- Nominated, Governor General's Literary Award
Excerpt: Sound of the Beast (by (author) Donna-Michelle St. Bernard; introduction by Kern Albert; afterword by Andy McKim & Jivesh Parasram)
Have you ever been slow cruised?
If you have, then you know.
If you haven’t, it’s impossible to explain.
It’s like . . . like this.
The cops are always out there, making themselves known
Nothing sinister, just visibility
So when it happens . . .
It’s a thing you know for sure happened when it was happening, but when you try to say what happened, there’s no happening there to describe. This incident, which very definitely is something, becomes nothing. It is like a sentence without a verb.
They . . . blehhhh’d me.
I’m sorry, can you spell that?
No, I can’t. And I can’t draw a picture of it either, or point to it on a doll. But this thing happened . . . happens. Frequently. It is the frequency that gets under your skin. The perpetualness.
the performer follows a slowly passing car with her eyes.
Each time they pass they are saying something.
Do you see me?
I see you.
And I know what you’re about to do.
Am I gonna stop you today? Maybe . . . maybe . . .
Nah. Today I’ll keep driving.
But I could have stopped. I could have.
It’s a very grown-up game of “I’m not touching you.”
And you don’t want to get touched.
So when you see them, you suddenly think, “Act like nothing’s going on,” which is how you were acting before you saw them, because nothing, genuinely, is going on. But suddenly you can’t remember what that looked like, so you are racking your brain, trying to remember how fast you were walking before you saw them, and then you wonder, did I just speed up or slow down, and does that look suspicious, and is there a more suspicious looking person nearby I could walk past in order to become less threatening on the curve, and fair enough, I look like the type, right? Fair enough. Cuz why didn’t I wear a bow tie to the laundromat today? And all the while they are slowly cruising by.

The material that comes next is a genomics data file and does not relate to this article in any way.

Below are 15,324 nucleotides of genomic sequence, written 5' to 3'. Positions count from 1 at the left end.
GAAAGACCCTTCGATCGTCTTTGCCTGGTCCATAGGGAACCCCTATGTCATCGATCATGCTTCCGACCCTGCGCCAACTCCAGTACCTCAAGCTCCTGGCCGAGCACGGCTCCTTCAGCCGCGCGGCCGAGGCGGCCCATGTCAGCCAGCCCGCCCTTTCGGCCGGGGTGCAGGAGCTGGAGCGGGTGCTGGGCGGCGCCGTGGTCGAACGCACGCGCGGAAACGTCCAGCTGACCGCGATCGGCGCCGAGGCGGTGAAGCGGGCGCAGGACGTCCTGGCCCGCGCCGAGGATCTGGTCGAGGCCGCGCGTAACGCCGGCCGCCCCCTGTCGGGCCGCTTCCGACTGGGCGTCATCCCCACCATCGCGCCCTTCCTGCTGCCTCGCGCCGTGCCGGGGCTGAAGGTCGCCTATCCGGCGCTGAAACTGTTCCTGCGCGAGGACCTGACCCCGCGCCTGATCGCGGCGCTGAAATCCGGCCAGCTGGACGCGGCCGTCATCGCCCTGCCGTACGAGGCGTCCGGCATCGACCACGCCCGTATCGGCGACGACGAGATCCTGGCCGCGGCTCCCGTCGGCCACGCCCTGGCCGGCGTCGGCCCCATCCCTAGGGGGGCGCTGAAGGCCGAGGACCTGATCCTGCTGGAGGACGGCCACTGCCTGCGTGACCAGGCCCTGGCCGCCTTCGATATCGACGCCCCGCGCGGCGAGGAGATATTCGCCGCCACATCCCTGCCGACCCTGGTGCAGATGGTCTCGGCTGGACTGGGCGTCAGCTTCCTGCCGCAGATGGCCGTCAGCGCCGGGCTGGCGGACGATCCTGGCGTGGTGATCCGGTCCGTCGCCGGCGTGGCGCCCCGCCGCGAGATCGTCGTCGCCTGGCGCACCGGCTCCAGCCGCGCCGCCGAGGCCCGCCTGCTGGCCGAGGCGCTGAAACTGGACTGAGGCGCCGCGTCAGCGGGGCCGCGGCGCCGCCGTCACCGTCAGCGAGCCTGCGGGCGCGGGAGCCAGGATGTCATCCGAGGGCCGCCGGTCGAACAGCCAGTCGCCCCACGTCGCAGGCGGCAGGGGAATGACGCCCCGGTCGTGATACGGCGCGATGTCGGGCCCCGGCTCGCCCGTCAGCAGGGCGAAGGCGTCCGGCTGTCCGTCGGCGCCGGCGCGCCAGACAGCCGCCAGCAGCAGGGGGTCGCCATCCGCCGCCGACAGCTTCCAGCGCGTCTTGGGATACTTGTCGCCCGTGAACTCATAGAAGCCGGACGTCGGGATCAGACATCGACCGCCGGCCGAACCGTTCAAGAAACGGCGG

the performer follows the slowly passing car with her eyes.
Do you know what I mean?
Have you ever been slow cruised?
If you have, then you know.
If you haven’t . . .
You may say, “Just take it cuz it all serves a purpose”
And “If you never did nothing, why you getting nervous?”
Seems knee jerk on the surface, but it goes deeper:
Sound of the beast is sound of the reaper.
Or the sleeper or the choke
It’s a taser for a toke
Grab the phone, then remember them three numbers is a joke
And you’re on your own when you hear that note
Cuz the system’s broke . . .
Have you ever been slow cruised? . . .
“Effective, disturbing, and enlightening.”
Karen Fricker, Toronto Star
“Unusual and disarming.”
J. Kelly Nestruck, The Globe and Mail
“As poignant as it is playful. Utterly affecting.”
Camila Fitzgibbon, Montreal Theatre Hub